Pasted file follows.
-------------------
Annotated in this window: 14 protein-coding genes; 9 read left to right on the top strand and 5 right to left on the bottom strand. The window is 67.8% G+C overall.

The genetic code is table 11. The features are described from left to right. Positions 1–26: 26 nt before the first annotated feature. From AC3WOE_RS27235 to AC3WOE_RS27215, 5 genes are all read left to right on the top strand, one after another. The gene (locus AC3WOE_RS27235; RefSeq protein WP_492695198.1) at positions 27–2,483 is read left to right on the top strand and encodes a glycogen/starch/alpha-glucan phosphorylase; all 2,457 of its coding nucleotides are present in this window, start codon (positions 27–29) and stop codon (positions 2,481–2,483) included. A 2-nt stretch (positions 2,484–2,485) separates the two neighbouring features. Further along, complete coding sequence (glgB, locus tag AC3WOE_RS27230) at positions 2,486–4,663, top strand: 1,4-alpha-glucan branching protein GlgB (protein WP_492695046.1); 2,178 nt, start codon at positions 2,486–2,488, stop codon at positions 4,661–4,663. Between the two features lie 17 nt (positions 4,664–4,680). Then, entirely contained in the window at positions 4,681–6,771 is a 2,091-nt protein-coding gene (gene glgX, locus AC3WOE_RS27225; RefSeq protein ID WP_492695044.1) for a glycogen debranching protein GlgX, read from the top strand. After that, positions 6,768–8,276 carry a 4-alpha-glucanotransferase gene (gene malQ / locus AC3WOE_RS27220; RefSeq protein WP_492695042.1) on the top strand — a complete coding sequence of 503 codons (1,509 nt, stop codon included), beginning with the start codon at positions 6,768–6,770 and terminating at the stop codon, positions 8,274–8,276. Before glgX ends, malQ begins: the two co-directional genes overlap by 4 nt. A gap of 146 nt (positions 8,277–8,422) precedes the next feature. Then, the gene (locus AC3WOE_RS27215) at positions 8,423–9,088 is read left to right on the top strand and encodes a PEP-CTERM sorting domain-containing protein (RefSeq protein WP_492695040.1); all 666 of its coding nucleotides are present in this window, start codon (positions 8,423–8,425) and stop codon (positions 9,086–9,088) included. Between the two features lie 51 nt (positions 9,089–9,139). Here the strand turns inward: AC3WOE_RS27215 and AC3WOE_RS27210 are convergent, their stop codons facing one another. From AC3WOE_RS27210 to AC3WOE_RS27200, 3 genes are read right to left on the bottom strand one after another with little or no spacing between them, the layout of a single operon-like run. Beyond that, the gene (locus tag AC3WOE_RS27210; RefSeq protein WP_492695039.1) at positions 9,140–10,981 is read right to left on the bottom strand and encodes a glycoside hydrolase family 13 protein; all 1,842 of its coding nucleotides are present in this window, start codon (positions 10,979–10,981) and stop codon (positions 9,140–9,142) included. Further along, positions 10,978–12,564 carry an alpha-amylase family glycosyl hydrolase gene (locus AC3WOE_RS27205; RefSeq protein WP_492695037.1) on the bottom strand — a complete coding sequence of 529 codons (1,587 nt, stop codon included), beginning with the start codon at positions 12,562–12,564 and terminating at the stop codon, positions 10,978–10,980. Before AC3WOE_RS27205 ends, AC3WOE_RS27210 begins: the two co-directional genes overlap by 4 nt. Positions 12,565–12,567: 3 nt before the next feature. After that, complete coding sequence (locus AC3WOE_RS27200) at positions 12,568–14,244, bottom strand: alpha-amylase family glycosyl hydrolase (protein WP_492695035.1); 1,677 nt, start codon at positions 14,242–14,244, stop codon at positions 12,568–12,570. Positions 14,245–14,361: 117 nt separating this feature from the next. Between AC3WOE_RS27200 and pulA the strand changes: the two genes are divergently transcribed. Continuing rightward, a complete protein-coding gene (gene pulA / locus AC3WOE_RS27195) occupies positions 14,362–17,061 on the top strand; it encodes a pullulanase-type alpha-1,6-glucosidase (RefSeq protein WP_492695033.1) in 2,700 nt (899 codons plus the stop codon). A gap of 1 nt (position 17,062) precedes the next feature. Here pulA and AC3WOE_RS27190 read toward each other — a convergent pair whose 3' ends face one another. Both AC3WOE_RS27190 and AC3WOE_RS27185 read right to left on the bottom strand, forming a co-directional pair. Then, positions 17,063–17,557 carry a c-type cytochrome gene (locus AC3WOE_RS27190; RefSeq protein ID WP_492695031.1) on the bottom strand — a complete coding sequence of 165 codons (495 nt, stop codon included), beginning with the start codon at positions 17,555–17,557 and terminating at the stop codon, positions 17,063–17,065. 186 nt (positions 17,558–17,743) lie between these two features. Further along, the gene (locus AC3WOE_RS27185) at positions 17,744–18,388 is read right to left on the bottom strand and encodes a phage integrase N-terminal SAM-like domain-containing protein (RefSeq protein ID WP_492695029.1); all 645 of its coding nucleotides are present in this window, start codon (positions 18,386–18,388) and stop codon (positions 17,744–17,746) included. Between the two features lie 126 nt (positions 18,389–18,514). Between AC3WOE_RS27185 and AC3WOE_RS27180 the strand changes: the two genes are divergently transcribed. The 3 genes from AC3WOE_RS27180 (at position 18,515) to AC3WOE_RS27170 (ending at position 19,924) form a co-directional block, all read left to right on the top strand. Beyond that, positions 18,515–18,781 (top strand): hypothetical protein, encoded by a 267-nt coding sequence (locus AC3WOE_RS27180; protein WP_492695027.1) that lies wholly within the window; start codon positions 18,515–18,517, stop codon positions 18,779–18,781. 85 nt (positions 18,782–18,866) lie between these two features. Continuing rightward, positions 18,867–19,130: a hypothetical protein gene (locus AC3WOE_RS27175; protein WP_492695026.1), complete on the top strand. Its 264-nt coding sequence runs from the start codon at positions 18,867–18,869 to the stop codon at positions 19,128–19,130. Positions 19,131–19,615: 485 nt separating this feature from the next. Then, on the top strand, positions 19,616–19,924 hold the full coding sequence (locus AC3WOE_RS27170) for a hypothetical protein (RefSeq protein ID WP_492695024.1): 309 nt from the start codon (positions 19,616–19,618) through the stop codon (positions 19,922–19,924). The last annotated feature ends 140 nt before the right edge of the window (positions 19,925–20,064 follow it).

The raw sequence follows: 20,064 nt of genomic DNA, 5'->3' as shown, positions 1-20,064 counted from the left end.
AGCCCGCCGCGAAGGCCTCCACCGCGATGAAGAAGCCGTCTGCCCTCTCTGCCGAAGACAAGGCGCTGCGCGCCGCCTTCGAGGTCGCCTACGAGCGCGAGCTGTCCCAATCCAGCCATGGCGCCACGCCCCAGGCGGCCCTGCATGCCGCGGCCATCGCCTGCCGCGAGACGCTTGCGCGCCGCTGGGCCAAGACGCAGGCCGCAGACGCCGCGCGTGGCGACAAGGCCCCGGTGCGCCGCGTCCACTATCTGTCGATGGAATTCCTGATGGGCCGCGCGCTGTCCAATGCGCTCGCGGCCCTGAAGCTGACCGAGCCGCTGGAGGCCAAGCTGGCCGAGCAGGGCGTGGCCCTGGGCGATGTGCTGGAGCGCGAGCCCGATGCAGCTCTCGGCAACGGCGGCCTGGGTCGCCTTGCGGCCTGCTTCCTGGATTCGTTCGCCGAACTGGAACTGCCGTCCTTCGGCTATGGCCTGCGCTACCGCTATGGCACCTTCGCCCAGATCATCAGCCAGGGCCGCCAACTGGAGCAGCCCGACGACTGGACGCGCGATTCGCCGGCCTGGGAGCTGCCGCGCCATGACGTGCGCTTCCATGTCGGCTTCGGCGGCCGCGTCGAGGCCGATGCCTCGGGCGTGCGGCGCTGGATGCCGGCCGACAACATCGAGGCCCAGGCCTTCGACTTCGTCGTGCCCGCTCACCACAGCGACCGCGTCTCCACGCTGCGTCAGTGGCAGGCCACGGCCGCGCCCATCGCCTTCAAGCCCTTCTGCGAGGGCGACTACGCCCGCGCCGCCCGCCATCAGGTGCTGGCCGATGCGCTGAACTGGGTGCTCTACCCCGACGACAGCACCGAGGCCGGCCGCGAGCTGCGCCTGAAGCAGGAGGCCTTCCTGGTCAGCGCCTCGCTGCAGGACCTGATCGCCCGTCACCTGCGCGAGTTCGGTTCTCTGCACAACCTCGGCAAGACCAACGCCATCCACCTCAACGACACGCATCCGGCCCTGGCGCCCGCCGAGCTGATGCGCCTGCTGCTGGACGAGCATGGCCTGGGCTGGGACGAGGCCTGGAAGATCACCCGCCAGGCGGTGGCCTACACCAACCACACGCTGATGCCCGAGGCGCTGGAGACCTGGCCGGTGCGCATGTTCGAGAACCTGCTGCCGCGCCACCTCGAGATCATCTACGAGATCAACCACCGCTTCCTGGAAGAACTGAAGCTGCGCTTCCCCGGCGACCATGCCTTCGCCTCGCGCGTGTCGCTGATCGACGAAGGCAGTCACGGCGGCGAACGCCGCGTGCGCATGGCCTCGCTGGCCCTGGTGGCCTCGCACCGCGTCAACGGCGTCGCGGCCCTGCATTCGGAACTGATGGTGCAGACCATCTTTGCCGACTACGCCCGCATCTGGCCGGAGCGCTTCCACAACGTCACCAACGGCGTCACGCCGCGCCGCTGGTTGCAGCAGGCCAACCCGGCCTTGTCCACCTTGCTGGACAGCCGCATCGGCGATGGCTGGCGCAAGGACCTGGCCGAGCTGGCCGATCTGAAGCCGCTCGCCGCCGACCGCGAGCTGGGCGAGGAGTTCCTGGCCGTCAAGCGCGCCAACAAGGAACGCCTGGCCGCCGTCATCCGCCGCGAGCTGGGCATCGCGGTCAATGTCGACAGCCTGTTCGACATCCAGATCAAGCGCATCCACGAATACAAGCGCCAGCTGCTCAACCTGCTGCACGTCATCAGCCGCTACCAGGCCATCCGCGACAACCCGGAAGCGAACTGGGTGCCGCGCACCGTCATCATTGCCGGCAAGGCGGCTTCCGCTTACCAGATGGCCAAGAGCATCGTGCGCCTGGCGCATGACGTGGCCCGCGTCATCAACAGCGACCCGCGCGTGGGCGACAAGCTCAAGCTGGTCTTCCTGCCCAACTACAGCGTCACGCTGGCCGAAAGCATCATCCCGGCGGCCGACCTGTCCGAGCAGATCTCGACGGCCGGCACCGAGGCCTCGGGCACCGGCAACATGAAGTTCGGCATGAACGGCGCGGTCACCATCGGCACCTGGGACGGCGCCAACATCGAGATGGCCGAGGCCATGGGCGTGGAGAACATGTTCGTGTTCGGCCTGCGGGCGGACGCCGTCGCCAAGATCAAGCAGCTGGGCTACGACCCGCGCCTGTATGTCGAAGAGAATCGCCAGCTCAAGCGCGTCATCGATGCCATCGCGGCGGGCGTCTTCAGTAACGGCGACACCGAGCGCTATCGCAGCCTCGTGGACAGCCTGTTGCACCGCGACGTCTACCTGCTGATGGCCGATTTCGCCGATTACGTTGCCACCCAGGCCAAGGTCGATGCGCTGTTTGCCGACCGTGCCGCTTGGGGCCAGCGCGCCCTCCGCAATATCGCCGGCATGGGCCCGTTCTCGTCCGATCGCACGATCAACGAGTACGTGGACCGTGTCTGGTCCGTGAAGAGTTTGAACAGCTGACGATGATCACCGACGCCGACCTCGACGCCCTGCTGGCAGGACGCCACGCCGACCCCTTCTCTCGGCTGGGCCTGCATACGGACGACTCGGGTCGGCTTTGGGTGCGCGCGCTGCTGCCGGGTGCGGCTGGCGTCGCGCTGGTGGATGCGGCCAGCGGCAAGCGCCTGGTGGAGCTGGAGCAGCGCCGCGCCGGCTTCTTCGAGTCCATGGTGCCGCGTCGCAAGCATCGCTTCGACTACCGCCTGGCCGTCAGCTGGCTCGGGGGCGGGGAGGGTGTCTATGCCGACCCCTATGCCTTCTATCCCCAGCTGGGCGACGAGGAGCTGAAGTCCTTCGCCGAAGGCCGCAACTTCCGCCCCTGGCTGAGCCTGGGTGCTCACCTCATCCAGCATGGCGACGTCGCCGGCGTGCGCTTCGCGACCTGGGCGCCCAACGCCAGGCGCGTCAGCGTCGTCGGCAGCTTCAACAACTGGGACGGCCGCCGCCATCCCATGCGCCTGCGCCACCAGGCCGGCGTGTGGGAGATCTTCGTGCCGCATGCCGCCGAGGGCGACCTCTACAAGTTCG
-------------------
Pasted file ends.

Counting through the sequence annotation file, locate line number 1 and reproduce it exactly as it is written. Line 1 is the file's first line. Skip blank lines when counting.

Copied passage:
Annotated in this window: 14 protein-coding genes; 9 read left to right on the top strand and 5 right to left on the bottom strand. The window is 67.8% G+C overall.